Oh. Well, this place definitely does it tastier. If you’re watching carbs, you can go with a steak and eggs combo or Julio’s Huevos, I guess, but I’m not sure why you’re here. Chains of gluten and carbons lined up into sugar patterns should dance on your tongue like children following Maria Von Trapp in clothing made out of old curtains. Like embarrassments to their father. I mean, that is, er . . . delicious embarrassments.

They will try to sell you on their Chicken and Waffles. They are good if you like jalapenos and gravy. Spice evangelism at its finest, I suppose. To say they are the best is lying, since they are a southwestern take on the concept. For the classic, go to Lucky’s Cafe. You’ll get sassy waitstaff and generous portions.

Cosmic Cafe (Oak Lawn)

Warning: This place is vegetarian. This place serves Indian food. We’ll be honest. If those are not options on your list, or even on your radar, you can pass this place by (I’ve also included a bonus gastropub on this list just for you).

But if you really, really like saag and naan, this place is ready to fly in and save the day with his awesome Bollywood girlfriend Spiderman. The heroic rescue will be delicious.

Menu offerings include hummus, falafel, spinach enchiladas and dahl. The Portabella Trance comes strongly recommended. The Mango Lassie is everything you hope for one to be.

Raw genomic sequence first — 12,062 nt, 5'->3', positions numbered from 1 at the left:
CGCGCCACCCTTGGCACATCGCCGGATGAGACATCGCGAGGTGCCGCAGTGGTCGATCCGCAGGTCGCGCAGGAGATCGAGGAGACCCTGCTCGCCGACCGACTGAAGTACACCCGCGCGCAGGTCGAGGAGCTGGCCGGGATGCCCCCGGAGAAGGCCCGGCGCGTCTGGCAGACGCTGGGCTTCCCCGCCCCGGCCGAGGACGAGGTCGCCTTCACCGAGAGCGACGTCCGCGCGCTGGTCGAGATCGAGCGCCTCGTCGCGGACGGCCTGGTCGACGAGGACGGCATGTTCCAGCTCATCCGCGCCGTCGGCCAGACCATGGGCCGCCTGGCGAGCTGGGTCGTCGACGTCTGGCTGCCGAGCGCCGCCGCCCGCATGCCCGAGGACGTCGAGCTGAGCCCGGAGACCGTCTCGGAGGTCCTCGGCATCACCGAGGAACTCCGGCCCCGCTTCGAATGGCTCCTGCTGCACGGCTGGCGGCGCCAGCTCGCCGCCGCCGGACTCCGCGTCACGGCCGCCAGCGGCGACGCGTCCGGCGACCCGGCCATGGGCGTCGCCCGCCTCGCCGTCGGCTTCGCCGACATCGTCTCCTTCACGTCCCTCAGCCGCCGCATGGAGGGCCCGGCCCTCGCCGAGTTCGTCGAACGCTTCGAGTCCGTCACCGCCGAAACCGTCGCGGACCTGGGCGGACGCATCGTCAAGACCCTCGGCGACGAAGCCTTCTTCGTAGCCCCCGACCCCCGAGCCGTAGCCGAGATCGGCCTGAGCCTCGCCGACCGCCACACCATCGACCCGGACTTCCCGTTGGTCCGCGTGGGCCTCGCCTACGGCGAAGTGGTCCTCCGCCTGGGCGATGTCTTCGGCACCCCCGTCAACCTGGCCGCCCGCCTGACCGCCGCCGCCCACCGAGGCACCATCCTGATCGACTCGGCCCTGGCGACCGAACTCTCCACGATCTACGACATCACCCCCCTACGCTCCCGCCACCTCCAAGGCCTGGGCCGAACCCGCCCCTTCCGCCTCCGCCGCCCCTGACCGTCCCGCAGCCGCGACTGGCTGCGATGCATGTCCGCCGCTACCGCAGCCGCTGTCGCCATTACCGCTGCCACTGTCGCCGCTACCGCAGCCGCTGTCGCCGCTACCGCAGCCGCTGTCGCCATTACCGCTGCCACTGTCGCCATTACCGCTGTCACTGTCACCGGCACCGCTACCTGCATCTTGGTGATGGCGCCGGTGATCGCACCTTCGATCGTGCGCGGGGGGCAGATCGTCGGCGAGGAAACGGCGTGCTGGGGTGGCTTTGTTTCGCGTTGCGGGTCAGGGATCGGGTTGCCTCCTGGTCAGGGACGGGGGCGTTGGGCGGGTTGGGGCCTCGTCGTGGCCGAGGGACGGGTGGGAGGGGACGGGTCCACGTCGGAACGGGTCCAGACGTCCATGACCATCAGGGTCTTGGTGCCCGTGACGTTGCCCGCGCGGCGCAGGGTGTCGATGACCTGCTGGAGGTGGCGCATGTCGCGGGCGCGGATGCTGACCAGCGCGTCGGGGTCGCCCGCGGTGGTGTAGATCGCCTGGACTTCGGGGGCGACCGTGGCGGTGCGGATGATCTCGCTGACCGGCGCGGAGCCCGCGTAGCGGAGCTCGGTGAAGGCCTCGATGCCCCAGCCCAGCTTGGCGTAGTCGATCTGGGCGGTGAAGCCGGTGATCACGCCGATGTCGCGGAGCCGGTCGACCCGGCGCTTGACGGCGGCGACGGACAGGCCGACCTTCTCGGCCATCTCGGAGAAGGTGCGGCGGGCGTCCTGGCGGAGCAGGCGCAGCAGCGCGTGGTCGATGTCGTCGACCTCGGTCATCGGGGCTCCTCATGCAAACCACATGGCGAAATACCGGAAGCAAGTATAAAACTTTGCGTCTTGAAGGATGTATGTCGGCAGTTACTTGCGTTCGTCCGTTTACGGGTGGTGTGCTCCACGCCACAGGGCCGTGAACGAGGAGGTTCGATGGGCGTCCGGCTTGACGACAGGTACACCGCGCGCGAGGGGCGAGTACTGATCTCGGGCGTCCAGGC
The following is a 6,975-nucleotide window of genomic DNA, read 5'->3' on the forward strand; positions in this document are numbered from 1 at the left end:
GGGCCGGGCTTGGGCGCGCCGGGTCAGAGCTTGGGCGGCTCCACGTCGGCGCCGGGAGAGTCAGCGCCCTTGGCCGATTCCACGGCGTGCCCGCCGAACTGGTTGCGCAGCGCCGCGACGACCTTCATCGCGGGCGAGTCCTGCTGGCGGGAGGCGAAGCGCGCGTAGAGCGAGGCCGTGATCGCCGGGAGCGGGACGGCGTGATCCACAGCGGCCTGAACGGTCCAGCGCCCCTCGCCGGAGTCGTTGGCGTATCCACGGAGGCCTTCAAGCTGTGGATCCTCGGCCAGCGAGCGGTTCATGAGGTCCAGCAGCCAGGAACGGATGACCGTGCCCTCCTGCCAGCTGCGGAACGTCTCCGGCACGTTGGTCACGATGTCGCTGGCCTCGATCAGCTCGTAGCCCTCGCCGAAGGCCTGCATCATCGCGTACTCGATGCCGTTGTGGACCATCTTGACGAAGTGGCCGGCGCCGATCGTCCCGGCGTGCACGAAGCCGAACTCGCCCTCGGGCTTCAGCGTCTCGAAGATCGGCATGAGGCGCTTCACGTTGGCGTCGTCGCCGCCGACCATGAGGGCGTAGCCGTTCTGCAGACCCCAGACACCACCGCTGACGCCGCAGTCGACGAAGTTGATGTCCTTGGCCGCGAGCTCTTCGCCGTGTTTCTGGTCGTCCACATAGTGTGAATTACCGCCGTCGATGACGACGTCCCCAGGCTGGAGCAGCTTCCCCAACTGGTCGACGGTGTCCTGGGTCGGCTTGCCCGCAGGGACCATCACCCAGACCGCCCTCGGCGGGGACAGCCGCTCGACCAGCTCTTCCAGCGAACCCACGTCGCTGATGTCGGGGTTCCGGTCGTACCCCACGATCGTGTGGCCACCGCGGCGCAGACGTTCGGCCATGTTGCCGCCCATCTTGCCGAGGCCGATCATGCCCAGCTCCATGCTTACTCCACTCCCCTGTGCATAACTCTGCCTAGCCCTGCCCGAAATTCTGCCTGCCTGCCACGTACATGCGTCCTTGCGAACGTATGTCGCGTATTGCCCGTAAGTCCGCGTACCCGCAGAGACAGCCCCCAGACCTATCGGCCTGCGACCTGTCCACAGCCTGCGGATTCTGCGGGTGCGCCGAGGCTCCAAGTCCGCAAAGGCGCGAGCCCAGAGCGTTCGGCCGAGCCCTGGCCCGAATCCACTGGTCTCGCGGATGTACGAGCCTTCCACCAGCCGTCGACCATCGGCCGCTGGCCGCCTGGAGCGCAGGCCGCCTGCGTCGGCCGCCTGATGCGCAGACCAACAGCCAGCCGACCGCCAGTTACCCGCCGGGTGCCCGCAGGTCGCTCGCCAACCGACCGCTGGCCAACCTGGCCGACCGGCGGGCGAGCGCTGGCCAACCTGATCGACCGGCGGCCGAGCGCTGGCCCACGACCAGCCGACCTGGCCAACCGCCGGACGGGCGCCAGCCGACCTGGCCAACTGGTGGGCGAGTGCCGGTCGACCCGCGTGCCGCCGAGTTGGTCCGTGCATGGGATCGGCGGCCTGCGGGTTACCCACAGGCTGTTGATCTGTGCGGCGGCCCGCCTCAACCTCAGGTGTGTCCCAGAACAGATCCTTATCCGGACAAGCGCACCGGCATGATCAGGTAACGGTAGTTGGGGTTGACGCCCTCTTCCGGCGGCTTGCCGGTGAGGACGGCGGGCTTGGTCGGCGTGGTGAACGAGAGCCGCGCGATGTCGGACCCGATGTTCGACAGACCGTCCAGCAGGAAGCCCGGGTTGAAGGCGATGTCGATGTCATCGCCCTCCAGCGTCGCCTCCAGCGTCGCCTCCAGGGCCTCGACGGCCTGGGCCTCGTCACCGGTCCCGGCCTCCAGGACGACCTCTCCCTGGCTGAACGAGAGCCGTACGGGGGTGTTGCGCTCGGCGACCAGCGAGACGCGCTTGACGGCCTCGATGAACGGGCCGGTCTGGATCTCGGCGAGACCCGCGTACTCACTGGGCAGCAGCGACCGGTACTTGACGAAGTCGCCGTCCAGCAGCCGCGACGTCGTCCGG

The food here is great — and it’s really only complimented by the awesome patio, ambiance and culture. The cafe’s got regular Yoga sessions scheduled in the mornings if you’re super into downward dog and is really representative of the diversity that can be found in Oak Lawn neighborhoods.

But the coolest thing about the Cosmic Cafe is that it was founded by character actor Kumar Pallana, (he originally called it the Cosmic Cup) who was discovered as Wes Anderson and Owen Wilson frequented the restaurant. It’s not just a place to grab grub. It’s a cultural institution.

Honorable Mention: Public School 214 (Uptown)

This place is far too new to really consider a Dallas institution. It’s still experimenting — still finding itself.

In some ways, it’s meandering like mid-90’s Angela Chase as she dyed her hair and pined away for Jordan Catalano. It’s not entirely ironic that the concept styled itself after a high school. It’s really very literal.

Despite the yearbooks on the wall, globes displayed in a street-facing window, and menus styled to look like composition books, the fare is more ambitious than the concept gives credit for.

When a group of friends and I dined there in October, everything was satisfying in a way that only good food prepared with care and comfort in mind can really be. The Crispy Buffalo Cauliflower was divine.

The tomato stack I ordered appears to be no longer on the menu, which is a pity. We all ate bites of each other’s dishes, passing them around and savoring bits of flavor.

As I waited for the check, I sat contented with a smug grin like Chris Farley at the end of ,” and ordered a mushroom and truffle oil pizza and variant of bangers and mash to take home to my roommates, just to make sure I added enough volume to the table to keep this eatery alive. I hope to return.